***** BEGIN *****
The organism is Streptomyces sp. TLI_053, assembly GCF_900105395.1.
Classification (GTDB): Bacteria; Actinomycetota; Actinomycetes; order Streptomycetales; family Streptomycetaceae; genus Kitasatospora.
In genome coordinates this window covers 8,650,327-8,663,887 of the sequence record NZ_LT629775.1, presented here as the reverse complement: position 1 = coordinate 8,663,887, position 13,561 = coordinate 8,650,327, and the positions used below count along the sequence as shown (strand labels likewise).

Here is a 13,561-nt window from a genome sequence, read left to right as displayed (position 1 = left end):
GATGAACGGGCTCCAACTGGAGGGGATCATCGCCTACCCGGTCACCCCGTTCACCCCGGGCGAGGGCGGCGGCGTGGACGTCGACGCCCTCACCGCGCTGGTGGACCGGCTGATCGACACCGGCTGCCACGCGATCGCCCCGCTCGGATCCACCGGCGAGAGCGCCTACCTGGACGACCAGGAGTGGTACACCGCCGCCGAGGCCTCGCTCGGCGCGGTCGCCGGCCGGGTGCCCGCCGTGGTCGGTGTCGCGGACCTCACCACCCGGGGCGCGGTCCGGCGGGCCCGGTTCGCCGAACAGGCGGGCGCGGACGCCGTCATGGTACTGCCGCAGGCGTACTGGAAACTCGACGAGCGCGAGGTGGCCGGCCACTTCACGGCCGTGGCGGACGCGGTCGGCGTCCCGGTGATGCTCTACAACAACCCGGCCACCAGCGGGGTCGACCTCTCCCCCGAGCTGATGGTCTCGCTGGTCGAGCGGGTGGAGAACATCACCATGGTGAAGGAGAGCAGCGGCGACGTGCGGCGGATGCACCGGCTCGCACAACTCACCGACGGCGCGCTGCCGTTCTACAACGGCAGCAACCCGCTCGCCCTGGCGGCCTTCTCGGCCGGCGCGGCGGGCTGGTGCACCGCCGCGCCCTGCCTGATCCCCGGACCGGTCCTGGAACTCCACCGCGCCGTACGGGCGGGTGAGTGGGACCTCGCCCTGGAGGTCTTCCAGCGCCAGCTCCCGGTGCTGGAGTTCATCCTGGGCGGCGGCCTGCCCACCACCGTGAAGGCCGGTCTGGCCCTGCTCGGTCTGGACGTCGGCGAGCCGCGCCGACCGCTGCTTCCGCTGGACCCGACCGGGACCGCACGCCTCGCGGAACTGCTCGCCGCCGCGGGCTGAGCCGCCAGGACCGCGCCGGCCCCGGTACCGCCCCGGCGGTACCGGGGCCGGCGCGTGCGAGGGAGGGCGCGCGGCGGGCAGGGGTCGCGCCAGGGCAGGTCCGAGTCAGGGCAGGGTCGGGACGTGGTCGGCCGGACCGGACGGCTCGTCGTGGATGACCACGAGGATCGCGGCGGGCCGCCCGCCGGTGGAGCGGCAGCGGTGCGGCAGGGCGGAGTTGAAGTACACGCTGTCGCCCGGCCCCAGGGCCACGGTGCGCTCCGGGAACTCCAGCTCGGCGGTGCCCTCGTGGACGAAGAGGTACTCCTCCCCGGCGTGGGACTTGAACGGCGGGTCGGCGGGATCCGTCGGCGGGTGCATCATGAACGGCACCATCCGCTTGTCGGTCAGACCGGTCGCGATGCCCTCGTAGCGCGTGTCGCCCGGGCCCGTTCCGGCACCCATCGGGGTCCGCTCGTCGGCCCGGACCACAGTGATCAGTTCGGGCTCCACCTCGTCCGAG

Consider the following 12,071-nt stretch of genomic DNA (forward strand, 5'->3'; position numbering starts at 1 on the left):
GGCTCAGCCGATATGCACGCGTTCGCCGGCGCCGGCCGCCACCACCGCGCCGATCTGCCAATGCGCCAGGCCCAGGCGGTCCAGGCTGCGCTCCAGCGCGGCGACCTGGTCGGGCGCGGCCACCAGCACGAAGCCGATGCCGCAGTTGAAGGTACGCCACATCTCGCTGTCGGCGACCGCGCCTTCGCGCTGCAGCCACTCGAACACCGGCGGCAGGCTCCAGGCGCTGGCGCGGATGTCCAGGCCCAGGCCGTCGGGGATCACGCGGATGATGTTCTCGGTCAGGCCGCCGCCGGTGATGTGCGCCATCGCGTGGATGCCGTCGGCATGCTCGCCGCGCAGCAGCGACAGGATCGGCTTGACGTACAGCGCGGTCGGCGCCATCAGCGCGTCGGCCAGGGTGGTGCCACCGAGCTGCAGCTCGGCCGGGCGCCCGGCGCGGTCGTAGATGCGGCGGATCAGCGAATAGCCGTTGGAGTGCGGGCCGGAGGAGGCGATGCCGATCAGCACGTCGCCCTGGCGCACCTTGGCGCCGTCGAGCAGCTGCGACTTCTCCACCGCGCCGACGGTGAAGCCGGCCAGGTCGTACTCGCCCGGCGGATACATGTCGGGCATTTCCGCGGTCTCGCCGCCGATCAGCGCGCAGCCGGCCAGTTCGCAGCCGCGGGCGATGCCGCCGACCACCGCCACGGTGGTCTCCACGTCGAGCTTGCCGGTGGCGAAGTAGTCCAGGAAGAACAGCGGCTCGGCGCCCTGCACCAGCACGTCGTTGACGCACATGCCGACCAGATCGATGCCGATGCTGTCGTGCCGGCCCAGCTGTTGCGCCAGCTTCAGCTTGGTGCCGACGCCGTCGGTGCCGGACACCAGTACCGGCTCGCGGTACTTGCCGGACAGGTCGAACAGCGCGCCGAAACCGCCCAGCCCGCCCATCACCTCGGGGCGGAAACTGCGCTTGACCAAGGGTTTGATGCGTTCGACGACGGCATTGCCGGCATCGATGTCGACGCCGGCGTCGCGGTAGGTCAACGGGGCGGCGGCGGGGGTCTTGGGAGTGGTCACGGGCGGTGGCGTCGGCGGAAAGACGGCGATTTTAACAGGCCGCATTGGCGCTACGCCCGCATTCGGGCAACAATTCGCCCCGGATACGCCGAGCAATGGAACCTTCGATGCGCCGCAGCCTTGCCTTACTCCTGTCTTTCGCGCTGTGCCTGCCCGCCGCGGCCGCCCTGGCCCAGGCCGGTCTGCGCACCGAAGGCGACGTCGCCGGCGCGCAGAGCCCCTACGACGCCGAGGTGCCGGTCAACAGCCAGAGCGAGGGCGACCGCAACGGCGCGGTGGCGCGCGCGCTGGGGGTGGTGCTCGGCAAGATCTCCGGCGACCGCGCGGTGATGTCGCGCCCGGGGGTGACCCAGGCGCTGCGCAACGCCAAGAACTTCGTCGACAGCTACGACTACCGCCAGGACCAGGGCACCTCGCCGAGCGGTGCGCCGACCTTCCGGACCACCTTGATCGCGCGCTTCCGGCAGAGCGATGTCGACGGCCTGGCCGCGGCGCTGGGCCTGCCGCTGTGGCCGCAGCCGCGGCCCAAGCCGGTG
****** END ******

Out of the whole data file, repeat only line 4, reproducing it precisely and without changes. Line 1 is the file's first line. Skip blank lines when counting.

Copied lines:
Here is a 13,561-nt window from a genome sequence, read left to right as displayed (position 1 = left end):